How to create in Lucene DID YOU MEAN feature like google?

Ishan Upamanyu | Apr 3, 2022 min read

In this blog post, we will create in Lucene Did you mean feature as seen in Google. Let’s begin by understanding what this feature is.

Whenever you misspell a word in google, google is able to figure out that you made a mistake. If the mistake is not significant, then google simply shows results for what it thinks is the correct spelling. It also gives you the option to search instead for the original query you entered.

But if it feels there is a significant difference in the spelling of the query and what it thinks the right query is, it will ask you what you meant by using the “Did you mean” feature as shown below:


Lucene did you mean feature java example

If you are creating a search engine using Apache Lucene, you can create a similar feature.

We can create in Lucene DID YOU MEAN feature by using the Hunspell dictionaries. These come prebuilt in Lucene in the analyzer common library.

To create a Did you mean feature in Lucene we need to have the following capabilities:

  1. We need to know when a word is not spelled correctly. This will help us show the did you mean prompt to the user only when we need to.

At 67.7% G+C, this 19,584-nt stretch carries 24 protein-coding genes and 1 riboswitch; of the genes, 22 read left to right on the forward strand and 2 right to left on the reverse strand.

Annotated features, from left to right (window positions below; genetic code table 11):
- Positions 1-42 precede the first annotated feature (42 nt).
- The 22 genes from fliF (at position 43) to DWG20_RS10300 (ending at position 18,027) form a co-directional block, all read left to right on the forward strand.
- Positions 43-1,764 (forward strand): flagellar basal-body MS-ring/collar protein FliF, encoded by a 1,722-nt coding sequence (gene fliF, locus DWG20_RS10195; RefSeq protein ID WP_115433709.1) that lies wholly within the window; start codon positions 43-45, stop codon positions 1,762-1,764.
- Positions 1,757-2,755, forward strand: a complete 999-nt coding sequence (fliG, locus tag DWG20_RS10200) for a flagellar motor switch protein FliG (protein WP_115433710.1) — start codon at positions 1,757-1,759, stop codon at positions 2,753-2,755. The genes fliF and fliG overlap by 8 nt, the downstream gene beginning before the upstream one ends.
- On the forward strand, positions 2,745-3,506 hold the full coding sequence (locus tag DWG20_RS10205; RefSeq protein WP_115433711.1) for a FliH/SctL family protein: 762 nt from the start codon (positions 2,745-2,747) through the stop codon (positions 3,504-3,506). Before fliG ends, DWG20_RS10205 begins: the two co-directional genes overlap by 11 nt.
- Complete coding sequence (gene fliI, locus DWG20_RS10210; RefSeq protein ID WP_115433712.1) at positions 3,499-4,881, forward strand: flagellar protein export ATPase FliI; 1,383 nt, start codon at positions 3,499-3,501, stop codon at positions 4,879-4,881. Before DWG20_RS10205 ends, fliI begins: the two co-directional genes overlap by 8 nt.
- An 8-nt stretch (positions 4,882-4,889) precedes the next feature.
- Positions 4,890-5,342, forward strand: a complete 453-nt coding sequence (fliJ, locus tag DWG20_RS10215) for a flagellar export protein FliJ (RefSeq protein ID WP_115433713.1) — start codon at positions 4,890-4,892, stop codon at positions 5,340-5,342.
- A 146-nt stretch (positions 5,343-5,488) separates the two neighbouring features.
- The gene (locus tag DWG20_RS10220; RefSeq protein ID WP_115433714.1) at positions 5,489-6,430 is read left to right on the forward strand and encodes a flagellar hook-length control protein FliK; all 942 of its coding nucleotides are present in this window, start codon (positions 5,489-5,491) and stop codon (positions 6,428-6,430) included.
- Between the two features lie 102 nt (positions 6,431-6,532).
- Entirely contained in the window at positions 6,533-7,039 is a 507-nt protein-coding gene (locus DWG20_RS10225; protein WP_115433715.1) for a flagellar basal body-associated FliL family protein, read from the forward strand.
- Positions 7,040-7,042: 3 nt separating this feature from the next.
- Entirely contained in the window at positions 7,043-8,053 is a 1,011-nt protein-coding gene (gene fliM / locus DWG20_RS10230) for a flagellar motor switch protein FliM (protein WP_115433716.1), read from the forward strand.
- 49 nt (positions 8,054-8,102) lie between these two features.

2. Once we know the word is misspelled, then we need the ability to show the correct spelling.

We can achieve both these things using Lucene’s Hunspell class. Here is a working example of how to use the Hunspell class.


We need Lucene’s core and analyzers-common library.

In case you are using MAVEN, copy the following dependencies in pom.xml

 2   <groupId>org.apache.lucene</groupId>
 3   <artifactId>lucene-core</artifactId>
 4   <version>8.10.1</version>
 8   <groupId>org.apache.lucene</groupId>
 9   <artifactId>lucene-analyzers-common</artifactId>
10   <version>8.10.1</version>

Hunspell Dictionary files

For this feature to work you need the following two libraries:

  1. Affix file: This can be found here.
  2. The dictionary file: Can be found here.

You can get affix and dictionary files for other languages here.

JAVA code

Here is the java code. It does two things:

  1. Check the spelling of words and
  2. Get some suggestions for words.
 1package upmanyu.ishan.lucene.tutorial;
 3import org.apache.lucene.analysis.hunspell.Dictionary;
 4import org.apache.lucene.analysis.hunspell.Hunspell;
10import java.nio.file.Files;
11import java.text.ParseException;
13public class DidYouMean {
14    public static void main(String[] args) throws IOException, ParseException {
15        Directory directory ="temp"));
16        InputStream affFileStream = new FileInputStream("src/main/resources/hunspell/en-US/en_US.aff");
18        InputStream dicFileStream = new FileInputStream("src/main/resources/hunspell/en-US/en_US.dic");
19        Dictionary dictionary = new Dictionary(directory, "spellCheck", affFileStream, dicFileStream);
21        Hunspell spellChecker = new Hunspell(dictionary);
23        String correctWord = "guava";
24        String misspelledWord = "recieve";